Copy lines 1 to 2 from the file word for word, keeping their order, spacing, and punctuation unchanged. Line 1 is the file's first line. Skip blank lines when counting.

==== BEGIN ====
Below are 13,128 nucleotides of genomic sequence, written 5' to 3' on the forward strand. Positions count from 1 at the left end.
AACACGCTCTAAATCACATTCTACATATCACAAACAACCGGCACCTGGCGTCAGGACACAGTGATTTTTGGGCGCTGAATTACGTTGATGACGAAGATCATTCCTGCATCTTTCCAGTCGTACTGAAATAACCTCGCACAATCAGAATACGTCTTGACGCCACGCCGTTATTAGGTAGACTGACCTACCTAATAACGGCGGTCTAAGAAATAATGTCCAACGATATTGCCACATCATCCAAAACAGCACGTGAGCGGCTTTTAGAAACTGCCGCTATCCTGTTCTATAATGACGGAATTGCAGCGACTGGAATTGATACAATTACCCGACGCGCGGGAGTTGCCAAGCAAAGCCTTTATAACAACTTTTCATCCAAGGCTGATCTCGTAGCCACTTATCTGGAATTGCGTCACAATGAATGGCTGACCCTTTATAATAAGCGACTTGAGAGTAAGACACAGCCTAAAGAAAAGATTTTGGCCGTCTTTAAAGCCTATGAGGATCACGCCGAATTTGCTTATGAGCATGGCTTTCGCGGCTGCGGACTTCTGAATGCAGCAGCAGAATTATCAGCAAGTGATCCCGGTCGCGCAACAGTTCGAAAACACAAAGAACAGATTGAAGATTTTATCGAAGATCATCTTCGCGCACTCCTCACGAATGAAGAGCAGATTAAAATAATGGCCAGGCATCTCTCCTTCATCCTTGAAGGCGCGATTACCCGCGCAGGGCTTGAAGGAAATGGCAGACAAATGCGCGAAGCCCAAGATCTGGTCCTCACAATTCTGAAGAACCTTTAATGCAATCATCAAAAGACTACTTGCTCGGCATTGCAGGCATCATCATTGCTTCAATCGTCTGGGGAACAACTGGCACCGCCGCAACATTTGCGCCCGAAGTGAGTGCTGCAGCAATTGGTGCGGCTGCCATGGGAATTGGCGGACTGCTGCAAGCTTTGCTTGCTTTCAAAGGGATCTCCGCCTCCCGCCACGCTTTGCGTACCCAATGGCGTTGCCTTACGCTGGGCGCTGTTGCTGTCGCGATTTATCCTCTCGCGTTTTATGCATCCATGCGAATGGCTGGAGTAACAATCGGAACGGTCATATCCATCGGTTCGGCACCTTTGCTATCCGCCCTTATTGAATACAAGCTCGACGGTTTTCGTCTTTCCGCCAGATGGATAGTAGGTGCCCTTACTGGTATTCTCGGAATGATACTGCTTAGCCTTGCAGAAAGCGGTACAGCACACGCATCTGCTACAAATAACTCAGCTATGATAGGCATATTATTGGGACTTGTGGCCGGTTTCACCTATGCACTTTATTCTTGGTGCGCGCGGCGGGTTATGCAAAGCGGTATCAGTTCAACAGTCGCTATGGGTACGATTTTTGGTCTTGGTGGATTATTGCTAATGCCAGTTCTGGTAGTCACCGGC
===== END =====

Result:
Below are 13,128 nucleotides of genomic sequence, written 5' to 3' on the forward strand. Positions count from 1 at the left end.
AACACGCTCTAAATCACATTCTACATATCACAAACAACCGGCACCTGGCGTCAGGACACAGTGATTTTTGGGCGCTGAATTACGTTGATGACGAAGATCATTCCTGCATCTTTCCAGTCGTACTGAAATAACCTCGCACAATCAGAATACGTCTTGACGCCACGCCGTTATTAGGTAGACTGACCTACCTAATAACGGCGGTCTAAGAAATAATGTCCAACGATATTGCCACATCATCCAAAACAGCACGTGAGCGGCTTTTAGAAACTGCCGCTATCCTGTTCTATAATGACGGAATTGCAGCGACTGGAATTGATACAATTACCCGACGCGCGGGAGTTGCCAAGCAAAGCCTTTATAACAACTTTTCATCCAAGGCTGATCTCGTAGCCACTTATCTGGAATTGCGTCACAATGAATGGCTGACCCTTTATAATAAGCGACTTGAGAGTAAGACACAGCCTAAAGAAAAGATTTTGGCCGTCTTTAAAGCCTATGAGGATCACGCCGAATTTGCTTATGAGCATGGCTTTCGCGGCTGCGGACTTCTGAATGCAGCAGCAGAATTATCAGCAAGTGATCCCGGTCGCGCAACAGTTCGAAAACACAAAGAACAGATTGAAGATTTTATCGAAGATCATCTTCGCGCACTCCTCACGAATGAAGAGCAGATTAAAATAATGGCCAGGCATCTCTCCTTCATCCTTGAAGGCGCGATTACCCGCGCAGGGCTTGAAGGAAATGGCAGACAAATGCGCGAAGCCCAAGATCTGGTCCTCACAATTCTGAAGAACCTTTAATGCAATCATCAAAAGACTACTTGCTCGGCATTGCAGGCATCATCATTGCTTCAATCGTCTGGGGAACAACTGGCACCGCCGCAACATTTGCGCCCGAAGTGAGTGCTGCAGCAATTGGTGCGGCTGCCATGGGAATTGGCGGACTGCTGCAAGCTTTGCTTGCTTTCAAAGGGATCTCCGCCTCCCGCCACGCTTTGCGTACCCAATGGCGTTGCCTTACGCTGGGCGCTGTTGCTGTCGCGATTTATCCTCTCGCGTTTTATGCATCCATGCGAATGGCTGGAGTAACAATCGGAACGGTCATATCCATCGGTTCGGCACCTTTGCTATCCGCCCTTATTGAATACAAGCTCGACGGTTTTCGTCTTTCCGCCAGATGGATAGTAGGTGCCCTTACTGGTATTCTCGGAATGATACTGCTTAGCCTTGCAGAAAGCGGTACAGCACACGCATCTGCTACAAATAACTCAGCTATGATAGGCATATTATTGGGACTTGTGGCCGGTTTCACCTATGCACTTTATTCTTGGTGCGCGCGGCGGGTTATGCAAAGCGGTATCAGTTCAACAGTCGCTATGGGTACGATTTTTGGTCTTGGTGGATTATTGCTAATGCCAGTTCTGGTAGTCACCGGC